How to use Hibernate identifier sequence generators properly , BIGSERIAL column types are not a very good choice when using JPA and Hibernate. Using a SEQUENCE generator is a better alternative since the @​Entity public class User { @Id @GeneratedValue(strategy = GenerationType. If we are using Postgres, defining the id column as the SERIAL type will  When using PostgreSQL, it’s tempting to use a SERIAL or BIGSERIAL column type to auto-increment Primary Keys. However, this article will show you that this is not a very good idea when using JPA and Hibernate. SERIAL or BIGSERIAL. If you’ve been using MySQL, you know that AUTO_INCREMENT is a very popular choice.

postgresql bigserial or sequence using jpa, For JPA, you should use @GeneratedValue(strategy=GenerationType.IDENTITY) for PostgreSQL serial/bigserial columns. You could also use PostgreSQL SERIAL column by specifying @GeneratedValue(strategy=GenerationType.IDENTITY) annotation. But a SequenceGenerator performs better in this case. 3. Answer model. Following is the definition of Answer class. It contains a @ManyToOne annotation to declare that it has a many-to-one relationship with the Question entity.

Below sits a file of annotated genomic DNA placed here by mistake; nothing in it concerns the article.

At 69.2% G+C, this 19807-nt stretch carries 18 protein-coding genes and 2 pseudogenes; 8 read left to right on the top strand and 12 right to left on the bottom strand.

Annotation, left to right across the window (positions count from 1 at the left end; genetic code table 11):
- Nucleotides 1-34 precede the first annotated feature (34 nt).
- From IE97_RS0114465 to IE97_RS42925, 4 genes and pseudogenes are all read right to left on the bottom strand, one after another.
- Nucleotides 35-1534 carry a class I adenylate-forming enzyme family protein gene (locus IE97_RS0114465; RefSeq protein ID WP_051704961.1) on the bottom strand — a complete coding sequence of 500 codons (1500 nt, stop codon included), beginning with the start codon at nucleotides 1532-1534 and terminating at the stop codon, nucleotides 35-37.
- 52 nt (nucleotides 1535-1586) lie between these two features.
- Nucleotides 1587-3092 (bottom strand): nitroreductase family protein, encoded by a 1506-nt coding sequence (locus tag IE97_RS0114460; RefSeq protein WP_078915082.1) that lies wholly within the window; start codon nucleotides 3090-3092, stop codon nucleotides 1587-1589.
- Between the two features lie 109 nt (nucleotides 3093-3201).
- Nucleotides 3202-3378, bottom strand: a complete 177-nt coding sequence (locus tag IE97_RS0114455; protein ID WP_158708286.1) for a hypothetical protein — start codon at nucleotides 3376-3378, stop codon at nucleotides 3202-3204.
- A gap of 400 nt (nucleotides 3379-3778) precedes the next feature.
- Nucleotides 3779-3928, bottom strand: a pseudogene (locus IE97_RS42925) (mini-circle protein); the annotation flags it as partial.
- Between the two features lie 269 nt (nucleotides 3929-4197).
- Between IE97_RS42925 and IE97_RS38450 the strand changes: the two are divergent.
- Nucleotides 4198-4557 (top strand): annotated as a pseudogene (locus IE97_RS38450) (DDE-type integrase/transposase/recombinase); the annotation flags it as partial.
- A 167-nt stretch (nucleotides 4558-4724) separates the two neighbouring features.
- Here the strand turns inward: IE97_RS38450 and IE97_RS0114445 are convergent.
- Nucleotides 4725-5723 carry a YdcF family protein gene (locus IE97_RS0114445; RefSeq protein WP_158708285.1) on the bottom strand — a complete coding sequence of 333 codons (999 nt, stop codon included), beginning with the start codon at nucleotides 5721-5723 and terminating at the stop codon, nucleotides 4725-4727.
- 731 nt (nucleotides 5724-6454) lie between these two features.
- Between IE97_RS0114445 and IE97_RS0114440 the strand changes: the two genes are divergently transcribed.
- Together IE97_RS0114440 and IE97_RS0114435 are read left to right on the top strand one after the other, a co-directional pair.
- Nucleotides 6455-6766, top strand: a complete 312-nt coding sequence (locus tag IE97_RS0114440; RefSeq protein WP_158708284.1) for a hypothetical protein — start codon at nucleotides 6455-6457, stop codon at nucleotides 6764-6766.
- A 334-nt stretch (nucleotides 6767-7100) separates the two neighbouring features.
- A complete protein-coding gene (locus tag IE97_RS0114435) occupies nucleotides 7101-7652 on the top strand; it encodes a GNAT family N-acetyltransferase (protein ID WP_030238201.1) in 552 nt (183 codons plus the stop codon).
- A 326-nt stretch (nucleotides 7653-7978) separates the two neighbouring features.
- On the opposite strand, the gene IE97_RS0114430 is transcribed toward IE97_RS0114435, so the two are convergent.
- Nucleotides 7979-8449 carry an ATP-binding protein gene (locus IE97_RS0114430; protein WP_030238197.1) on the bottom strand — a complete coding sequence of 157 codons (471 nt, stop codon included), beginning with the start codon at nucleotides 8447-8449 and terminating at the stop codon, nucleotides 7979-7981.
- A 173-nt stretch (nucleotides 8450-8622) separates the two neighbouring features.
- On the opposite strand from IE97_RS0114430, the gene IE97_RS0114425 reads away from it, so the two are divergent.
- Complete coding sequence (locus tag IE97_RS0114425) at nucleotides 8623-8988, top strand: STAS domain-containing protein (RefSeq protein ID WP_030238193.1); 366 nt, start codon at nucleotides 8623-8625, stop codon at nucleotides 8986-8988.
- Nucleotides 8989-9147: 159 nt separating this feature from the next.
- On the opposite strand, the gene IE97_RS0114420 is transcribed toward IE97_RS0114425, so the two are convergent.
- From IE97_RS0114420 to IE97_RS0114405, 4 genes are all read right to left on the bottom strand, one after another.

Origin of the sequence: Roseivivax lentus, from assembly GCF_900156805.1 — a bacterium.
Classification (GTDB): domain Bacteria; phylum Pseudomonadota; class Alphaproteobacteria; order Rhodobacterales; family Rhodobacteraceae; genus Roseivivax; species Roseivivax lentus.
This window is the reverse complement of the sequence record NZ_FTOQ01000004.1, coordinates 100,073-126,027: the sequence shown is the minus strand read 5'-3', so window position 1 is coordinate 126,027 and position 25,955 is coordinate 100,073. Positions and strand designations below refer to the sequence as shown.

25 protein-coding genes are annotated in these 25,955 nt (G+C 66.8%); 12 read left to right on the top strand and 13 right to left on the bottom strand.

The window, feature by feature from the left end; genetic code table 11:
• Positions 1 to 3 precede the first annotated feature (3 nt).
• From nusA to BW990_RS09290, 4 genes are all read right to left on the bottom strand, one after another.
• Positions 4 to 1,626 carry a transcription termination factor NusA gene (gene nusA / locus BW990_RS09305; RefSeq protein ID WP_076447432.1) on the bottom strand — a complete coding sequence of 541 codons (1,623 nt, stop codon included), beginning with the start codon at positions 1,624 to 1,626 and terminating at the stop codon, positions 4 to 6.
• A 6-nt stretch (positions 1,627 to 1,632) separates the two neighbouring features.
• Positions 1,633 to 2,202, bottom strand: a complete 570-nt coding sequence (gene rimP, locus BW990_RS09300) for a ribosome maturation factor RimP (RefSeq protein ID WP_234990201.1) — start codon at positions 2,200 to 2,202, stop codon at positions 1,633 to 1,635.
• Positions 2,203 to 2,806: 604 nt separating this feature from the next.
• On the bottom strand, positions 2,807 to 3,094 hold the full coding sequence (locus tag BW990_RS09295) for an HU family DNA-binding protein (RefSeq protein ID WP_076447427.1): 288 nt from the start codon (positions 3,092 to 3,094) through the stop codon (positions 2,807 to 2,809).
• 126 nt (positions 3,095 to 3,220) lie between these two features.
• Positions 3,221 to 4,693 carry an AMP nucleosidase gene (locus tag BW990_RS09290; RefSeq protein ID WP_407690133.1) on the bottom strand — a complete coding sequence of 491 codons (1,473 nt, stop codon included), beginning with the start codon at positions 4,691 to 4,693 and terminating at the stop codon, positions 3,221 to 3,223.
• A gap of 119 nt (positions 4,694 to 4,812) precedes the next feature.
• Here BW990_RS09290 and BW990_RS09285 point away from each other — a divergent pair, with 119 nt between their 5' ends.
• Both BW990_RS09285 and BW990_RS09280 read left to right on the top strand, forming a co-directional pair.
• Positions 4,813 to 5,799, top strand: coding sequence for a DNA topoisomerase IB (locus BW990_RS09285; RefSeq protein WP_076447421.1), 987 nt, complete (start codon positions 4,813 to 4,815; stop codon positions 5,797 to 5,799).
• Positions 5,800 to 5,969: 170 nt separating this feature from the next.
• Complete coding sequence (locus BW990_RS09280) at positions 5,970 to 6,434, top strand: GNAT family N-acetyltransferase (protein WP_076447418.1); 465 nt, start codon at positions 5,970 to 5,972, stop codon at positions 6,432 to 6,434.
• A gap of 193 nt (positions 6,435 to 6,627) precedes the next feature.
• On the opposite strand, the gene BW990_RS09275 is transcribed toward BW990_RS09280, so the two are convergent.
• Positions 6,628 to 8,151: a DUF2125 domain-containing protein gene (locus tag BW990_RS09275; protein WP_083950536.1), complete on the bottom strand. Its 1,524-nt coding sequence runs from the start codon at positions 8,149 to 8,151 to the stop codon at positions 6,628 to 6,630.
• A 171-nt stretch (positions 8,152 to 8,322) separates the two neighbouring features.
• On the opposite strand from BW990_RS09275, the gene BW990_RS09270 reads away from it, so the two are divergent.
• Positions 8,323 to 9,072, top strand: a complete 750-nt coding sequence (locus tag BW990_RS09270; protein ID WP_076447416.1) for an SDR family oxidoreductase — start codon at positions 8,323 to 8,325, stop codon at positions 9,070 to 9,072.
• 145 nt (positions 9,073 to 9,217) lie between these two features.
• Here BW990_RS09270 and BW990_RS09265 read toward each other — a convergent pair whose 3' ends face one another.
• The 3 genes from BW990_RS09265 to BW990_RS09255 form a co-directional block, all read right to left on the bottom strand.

JPA и PostgreSQL с GenerationType.IDENTITY, Если у вас есть столбец типа SERIAL , будет достаточно, чтобы аннотировать id поле с: @Id @GeneratedValue(strategy=GenerationType.​IDENTITY). Introduction As I already mentioned, you should never use the TABLE identifier generator since it does not scale properly. In this post, I’ll show you why you should not rely on the AUTO GenerationType strategy if you’re Hibernate application uses MySQL. Prior to Hibernate 5 On Hibernate 4, if you had the following entity mapping: When persisting 3 Post entities: Hibernate would generate

JPA et PostgreSQL avec GenerationType.IDENTITY, Si vous avez une colonne de type SERIAL , il sera suffisant pour annoter votre champ id avec: @Id @GeneratedValue(strategy=GenerationType.IDENTITY). JPA (which stands for Java Persistence API) is a Java specification for accessing, persisting, and managing data between Java objects/classes and relational databases (e.g. PostgreSQL, MySQL, SQLServer, etc). The process of mapping object-oriented entities to entity-relationship models is also know as ORM (Object-Relation Mapping) and JPA is

  • One is generated on INSERT, and the other is not. One is not known in PrePersist, the other is known.
  • Great. Thank you for confirming my understanding of this!
  • @Mike could you, please, mark it as a correct answer